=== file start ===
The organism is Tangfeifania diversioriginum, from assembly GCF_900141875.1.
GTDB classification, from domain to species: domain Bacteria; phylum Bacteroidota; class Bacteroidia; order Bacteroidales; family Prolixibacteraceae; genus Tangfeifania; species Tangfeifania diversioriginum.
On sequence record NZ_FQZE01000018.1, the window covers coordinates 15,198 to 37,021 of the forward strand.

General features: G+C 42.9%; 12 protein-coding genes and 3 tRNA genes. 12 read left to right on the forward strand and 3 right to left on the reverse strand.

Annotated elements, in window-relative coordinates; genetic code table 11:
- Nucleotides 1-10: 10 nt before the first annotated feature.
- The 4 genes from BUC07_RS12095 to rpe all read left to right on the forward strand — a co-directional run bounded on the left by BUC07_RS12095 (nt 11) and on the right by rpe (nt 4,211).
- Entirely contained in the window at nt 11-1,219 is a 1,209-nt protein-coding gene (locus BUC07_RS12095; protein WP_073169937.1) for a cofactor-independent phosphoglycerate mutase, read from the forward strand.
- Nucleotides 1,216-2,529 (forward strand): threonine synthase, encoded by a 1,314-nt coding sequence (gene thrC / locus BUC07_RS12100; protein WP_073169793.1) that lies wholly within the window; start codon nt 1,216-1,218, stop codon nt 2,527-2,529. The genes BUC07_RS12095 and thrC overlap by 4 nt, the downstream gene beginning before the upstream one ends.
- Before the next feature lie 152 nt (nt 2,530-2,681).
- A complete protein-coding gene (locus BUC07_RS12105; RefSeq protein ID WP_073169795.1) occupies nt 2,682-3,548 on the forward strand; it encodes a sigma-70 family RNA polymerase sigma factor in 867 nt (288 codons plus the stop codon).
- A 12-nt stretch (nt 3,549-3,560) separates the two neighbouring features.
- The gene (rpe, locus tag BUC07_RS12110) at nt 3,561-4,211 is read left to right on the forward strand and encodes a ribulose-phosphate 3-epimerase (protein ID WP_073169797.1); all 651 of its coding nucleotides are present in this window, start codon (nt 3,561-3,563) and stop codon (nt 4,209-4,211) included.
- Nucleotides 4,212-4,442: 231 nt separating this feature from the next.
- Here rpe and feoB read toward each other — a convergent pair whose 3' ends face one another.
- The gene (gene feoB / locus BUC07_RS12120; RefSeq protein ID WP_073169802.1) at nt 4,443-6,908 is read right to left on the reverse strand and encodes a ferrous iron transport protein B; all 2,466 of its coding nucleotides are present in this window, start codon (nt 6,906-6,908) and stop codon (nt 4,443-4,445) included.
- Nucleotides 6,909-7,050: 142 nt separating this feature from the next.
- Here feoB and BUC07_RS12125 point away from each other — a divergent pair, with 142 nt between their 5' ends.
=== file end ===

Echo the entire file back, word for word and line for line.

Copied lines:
The organism is Tangfeifania diversioriginum, from assembly GCF_900141875.1.
GTDB classification, from domain to species: domain Bacteria; phylum Bacteroidota; class Bacteroidia; order Bacteroidales; family Prolixibacteraceae; genus Tangfeifania; species Tangfeifania diversioriginum.
On sequence record NZ_FQZE01000018.1, the window covers coordinates 15,198 to 37,021 of the forward strand.

General features: G+C 42.9%; 12 protein-coding genes and 3 tRNA genes. 12 read left to right on the forward strand and 3 right to left on the reverse strand.

Annotated elements, in window-relative coordinates; genetic code table 11:
- Nucleotides 1-10: 10 nt before the first annotated feature.
- The 4 genes from BUC07_RS12095 to rpe all read left to right on the forward strand — a co-directional run bounded on the left by BUC07_RS12095 (nt 11) and on the right by rpe (nt 4,211).
- Entirely contained in the window at nt 11-1,219 is a 1,209-nt protein-coding gene (locus BUC07_RS12095; protein WP_073169937.1) for a cofactor-independent phosphoglycerate mutase, read from the forward strand.
- Nucleotides 1,216-2,529 (forward strand): threonine synthase, encoded by a 1,314-nt coding sequence (gene thrC / locus BUC07_RS12100; protein WP_073169793.1) that lies wholly within the window; start codon nt 1,216-1,218, stop codon nt 2,527-2,529. The genes BUC07_RS12095 and thrC overlap by 4 nt, the downstream gene beginning before the upstream one ends.
- Before the next feature lie 152 nt (nt 2,530-2,681).
- A complete protein-coding gene (locus BUC07_RS12105; RefSeq protein ID WP_073169795.1) occupies nt 2,682-3,548 on the forward strand; it encodes a sigma-70 family RNA polymerase sigma factor in 867 nt (288 codons plus the stop codon).
- A 12-nt stretch (nt 3,549-3,560) separates the two neighbouring features.
- The gene (rpe, locus tag BUC07_RS12110) at nt 3,561-4,211 is read left to right on the forward strand and encodes a ribulose-phosphate 3-epimerase (protein ID WP_073169797.1); all 651 of its coding nucleotides are present in this window, start codon (nt 3,561-3,563) and stop codon (nt 4,209-4,211) included.
- Nucleotides 4,212-4,442: 231 nt separating this feature from the next.
- Here rpe and feoB read toward each other — a convergent pair whose 3' ends face one another.
- The gene (gene feoB / locus BUC07_RS12120; RefSeq protein ID WP_073169802.1) at nt 4,443-6,908 is read right to left on the reverse strand and encodes a ferrous iron transport protein B; all 2,466 of its coding nucleotides are present in this window, start codon (nt 6,906-6,908) and stop codon (nt 4,443-4,445) included.
- Nucleotides 6,909-7,050: 142 nt separating this feature from the next.
- Here feoB and BUC07_RS12125 point away from each other — a divergent pair, with 142 nt between their 5' ends.